2. The promotion of humanitarian principles and humanitarian dialogue with companies operating in conflict-prone areas.
The ICRC seeks to establish relationships with some corporate actors because they may have direct or indirect influence on the lives of people affected by situations of violence and conflict. The objective of the ICRC in these cases is not to seek support, but to promote and generate respect for humanitarian principles. The ICRC approaches these companies irrespective of whether their policies and activities are consistent with the ethical criteria and guiding principles below.
III. Guiding principles
The ICRC's selection criteria for private sector partners derive from three key sources:
1) The Movement's principles
Under the principle of humanity, the purpose of the Movement is to "protect life and health and to ensure respect for the human being."
Impartiality dictates that the Movement makes "no discrimination as to nationality, race, religious beliefs, class or political opinions."
Independence requires that National Societies "must maintain their autonomy so that they may be able at all times to act in accordance with the principles of the Movement" Partnerships must not affect the independence of the organization.
Neutrality means that "in order to enjoy the confidence of all, the Movement may not take sides in hostilities or engage at any time in controversies of political, racial, religious or ideological nature."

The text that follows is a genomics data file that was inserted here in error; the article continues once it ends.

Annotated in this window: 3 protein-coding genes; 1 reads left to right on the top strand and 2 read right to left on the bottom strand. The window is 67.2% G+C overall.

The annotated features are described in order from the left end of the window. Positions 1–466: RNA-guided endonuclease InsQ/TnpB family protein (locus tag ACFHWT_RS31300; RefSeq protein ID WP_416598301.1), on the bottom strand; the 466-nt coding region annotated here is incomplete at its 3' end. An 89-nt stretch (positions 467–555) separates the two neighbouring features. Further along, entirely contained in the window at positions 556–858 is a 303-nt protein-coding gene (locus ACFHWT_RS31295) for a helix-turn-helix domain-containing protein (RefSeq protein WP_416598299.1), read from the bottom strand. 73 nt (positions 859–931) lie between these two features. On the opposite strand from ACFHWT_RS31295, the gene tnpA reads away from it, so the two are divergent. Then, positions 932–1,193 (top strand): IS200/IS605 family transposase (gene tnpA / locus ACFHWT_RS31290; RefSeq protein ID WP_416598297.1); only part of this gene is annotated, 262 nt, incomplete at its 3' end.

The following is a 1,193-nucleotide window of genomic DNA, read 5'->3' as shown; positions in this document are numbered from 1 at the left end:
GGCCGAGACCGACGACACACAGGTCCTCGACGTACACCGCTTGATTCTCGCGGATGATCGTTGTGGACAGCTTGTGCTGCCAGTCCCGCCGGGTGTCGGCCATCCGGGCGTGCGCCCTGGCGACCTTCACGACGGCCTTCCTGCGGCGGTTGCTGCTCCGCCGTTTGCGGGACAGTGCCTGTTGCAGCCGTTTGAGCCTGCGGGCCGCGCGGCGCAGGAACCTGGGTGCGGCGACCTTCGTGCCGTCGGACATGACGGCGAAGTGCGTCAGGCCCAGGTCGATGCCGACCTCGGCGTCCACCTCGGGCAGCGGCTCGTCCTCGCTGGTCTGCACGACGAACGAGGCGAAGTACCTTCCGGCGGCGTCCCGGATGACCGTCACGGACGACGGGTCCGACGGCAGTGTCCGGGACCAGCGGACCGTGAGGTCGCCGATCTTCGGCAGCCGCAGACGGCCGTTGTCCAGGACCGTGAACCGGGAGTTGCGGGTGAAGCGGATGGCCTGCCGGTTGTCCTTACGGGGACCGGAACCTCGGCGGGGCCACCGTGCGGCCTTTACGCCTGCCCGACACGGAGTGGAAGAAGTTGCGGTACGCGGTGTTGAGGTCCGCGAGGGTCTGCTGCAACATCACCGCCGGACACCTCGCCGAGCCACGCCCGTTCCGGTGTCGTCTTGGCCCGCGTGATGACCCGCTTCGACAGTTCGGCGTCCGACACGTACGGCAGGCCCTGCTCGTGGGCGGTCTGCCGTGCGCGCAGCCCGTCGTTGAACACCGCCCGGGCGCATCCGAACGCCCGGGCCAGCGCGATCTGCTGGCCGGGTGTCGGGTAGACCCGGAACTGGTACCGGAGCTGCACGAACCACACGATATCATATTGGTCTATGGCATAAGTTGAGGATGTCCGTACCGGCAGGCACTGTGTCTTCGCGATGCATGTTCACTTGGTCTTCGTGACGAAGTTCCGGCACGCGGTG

Universality means that the International Movement of the Red Cross and Red Crescent is and operates worldwide.
Unity means that there can be only one national Red Cross or Red Crescent Society in any one country, which must be open to all and carry on its humanitarian work throughout its territory.
The different components of the Movement are all not-for-profit organizations.
2) The Movement's Statutes
The Statutes of the Movement state in their preamble that the purpose of the Red Cross/Red Crescent is "... to protect life and health and ensure respect for the human being (in particular in times of armed conflict and other emergencies), ... to work for the prevention of disease and for the promotion of health and social welfare."